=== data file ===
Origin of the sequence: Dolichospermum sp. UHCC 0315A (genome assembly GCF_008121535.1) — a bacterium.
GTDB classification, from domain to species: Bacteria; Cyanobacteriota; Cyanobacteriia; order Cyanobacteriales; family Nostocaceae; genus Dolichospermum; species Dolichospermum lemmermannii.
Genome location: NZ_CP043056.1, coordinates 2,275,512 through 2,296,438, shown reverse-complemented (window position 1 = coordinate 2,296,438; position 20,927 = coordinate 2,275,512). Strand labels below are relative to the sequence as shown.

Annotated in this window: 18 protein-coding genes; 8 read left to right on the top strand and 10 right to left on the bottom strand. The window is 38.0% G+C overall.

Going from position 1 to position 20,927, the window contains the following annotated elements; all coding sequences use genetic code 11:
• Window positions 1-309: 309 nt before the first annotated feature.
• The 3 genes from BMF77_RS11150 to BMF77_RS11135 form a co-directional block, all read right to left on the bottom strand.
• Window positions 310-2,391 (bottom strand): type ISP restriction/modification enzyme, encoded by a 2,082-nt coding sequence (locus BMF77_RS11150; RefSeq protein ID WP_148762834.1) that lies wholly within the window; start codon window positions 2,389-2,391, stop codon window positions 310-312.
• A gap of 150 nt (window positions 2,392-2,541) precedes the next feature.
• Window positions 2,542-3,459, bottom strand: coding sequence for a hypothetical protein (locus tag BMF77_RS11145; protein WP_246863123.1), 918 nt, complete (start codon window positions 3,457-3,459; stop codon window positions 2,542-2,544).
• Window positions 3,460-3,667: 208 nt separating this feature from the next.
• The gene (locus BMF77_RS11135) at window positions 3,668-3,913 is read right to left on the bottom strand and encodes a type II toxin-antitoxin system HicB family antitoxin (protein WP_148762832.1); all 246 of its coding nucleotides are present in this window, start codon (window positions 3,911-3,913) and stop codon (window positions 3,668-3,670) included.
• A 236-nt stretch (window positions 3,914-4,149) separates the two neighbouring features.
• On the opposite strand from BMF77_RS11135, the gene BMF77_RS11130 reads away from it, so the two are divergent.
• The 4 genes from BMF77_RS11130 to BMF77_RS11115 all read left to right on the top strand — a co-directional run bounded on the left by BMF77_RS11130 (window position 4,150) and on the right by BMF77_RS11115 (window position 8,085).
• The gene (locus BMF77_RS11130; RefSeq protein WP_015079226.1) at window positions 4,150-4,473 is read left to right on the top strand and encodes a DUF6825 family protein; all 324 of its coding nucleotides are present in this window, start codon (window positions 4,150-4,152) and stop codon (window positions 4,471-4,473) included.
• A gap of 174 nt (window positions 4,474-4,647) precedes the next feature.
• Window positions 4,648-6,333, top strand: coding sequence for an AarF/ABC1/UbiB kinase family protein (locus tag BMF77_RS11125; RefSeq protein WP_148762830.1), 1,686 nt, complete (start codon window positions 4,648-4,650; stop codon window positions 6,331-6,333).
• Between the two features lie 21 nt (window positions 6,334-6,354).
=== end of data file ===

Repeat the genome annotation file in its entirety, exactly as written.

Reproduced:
Origin of the sequence: Dolichospermum sp. UHCC 0315A (genome assembly GCF_008121535.1) — a bacterium.
GTDB classification, from domain to species: Bacteria; Cyanobacteriota; Cyanobacteriia; order Cyanobacteriales; family Nostocaceae; genus Dolichospermum; species Dolichospermum lemmermannii.
Genome location: NZ_CP043056.1, coordinates 2,275,512 through 2,296,438, shown reverse-complemented (window position 1 = coordinate 2,296,438; position 20,927 = coordinate 2,275,512). Strand labels below are relative to the sequence as shown.

Annotated in this window: 18 protein-coding genes; 8 read left to right on the top strand and 10 right to left on the bottom strand. The window is 38.0% G+C overall.

Going from position 1 to position 20,927, the window contains the following annotated elements; all coding sequences use genetic code 11:
• Window positions 1-309: 309 nt before the first annotated feature.
• The 3 genes from BMF77_RS11150 to BMF77_RS11135 form a co-directional block, all read right to left on the bottom strand.
• Window positions 310-2,391 (bottom strand): type ISP restriction/modification enzyme, encoded by a 2,082-nt coding sequence (locus BMF77_RS11150; RefSeq protein ID WP_148762834.1) that lies wholly within the window; start codon window positions 2,389-2,391, stop codon window positions 310-312.
• A gap of 150 nt (window positions 2,392-2,541) precedes the next feature.
• Window positions 2,542-3,459, bottom strand: coding sequence for a hypothetical protein (locus tag BMF77_RS11145; protein WP_246863123.1), 918 nt, complete (start codon window positions 3,457-3,459; stop codon window positions 2,542-2,544).
• Window positions 3,460-3,667: 208 nt separating this feature from the next.
• The gene (locus BMF77_RS11135) at window positions 3,668-3,913 is read right to left on the bottom strand and encodes a type II toxin-antitoxin system HicB family antitoxin (protein WP_148762832.1); all 246 of its coding nucleotides are present in this window, start codon (window positions 3,911-3,913) and stop codon (window positions 3,668-3,670) included.
• A 236-nt stretch (window positions 3,914-4,149) separates the two neighbouring features.
• On the opposite strand from BMF77_RS11135, the gene BMF77_RS11130 reads away from it, so the two are divergent.
• The 4 genes from BMF77_RS11130 to BMF77_RS11115 all read left to right on the top strand — a co-directional run bounded on the left by BMF77_RS11130 (window position 4,150) and on the right by BMF77_RS11115 (window position 8,085).
• The gene (locus BMF77_RS11130; RefSeq protein WP_015079226.1) at window positions 4,150-4,473 is read left to right on the top strand and encodes a DUF6825 family protein; all 324 of its coding nucleotides are present in this window, start codon (window positions 4,150-4,152) and stop codon (window positions 4,471-4,473) included.
• A gap of 174 nt (window positions 4,474-4,647) precedes the next feature.
• Window positions 4,648-6,333, top strand: coding sequence for an AarF/ABC1/UbiB kinase family protein (locus tag BMF77_RS11125; RefSeq protein WP_148762830.1), 1,686 nt, complete (start codon window positions 4,648-4,650; stop codon window positions 6,331-6,333).
• Between the two features lie 21 nt (window positions 6,334-6,354).